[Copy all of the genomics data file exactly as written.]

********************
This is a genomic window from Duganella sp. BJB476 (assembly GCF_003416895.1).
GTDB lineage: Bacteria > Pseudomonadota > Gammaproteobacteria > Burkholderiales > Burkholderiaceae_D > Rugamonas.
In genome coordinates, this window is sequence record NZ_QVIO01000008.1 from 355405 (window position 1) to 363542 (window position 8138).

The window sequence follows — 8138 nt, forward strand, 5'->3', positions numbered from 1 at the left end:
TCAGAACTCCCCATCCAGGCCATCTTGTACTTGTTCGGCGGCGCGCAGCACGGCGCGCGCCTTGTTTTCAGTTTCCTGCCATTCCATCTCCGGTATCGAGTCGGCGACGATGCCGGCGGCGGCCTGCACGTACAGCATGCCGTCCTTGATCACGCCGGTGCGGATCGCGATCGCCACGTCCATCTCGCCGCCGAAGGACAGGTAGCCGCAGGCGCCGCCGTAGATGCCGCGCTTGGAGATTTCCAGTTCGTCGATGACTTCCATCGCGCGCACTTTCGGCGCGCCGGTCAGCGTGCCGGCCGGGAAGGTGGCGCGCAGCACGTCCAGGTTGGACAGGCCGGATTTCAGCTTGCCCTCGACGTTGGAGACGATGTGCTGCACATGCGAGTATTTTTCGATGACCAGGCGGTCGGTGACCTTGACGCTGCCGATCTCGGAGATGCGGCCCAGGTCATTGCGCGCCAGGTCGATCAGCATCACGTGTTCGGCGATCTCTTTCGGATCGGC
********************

This is a genomic window from Duganella sp. BJB476 (assembly GCF_003416895.1).
GTDB lineage: Bacteria > Pseudomonadota > Gammaproteobacteria > Burkholderiales > Burkholderiaceae_D > Rugamonas.
In genome coordinates, this window is sequence record NZ_QVIO01000008.1 from 355405 (window position 1) to 363542 (window position 8138).

The window sequence follows — 8138 nt, forward strand, 5'->3', positions numbered from 1 at the left end:
TCAGAACTCCCCATCCAGGCCATCTTGTACTTGTTCGGCGGCGCGCAGCACGGCGCGCGCCTTGTTTTCAGTTTCCTGCCATTCCATCTCCGGTATCGAGTCGGCGACGATGCCGGCGGCGGCCTGCACGTACAGCATGCCGTCCTTGATCACGCCGGTGCGGATCGCGATCGCCACGTCCATCTCGCCGCCGAAGGACAGGTAGCCGCAGGCGCCGCCGTAGATGCCGCGCTTGGAGATTTCCAGTTCGTCGATGACTTCCATCGCGCGCACTTTCGGCGCGCCGGTCAGCGTGCCGGCCGGGAAGGTGGCGCGCAGCACGTCCAGGTTGGACAGGCCGGATTTCAGCTTGCCCTCGACGTTGGAGACGATGTGCTGCACATGCGAGTATTTTTCGATGACCAGGCGGTCGGTGACCTTGACGCTGCCGATCTCGGAGATGCGGCCCAGGTCATTGCGCGCCAGGTCGATCAGCATCACGTGTTCGGCGATCTCTTTCGGATCGGC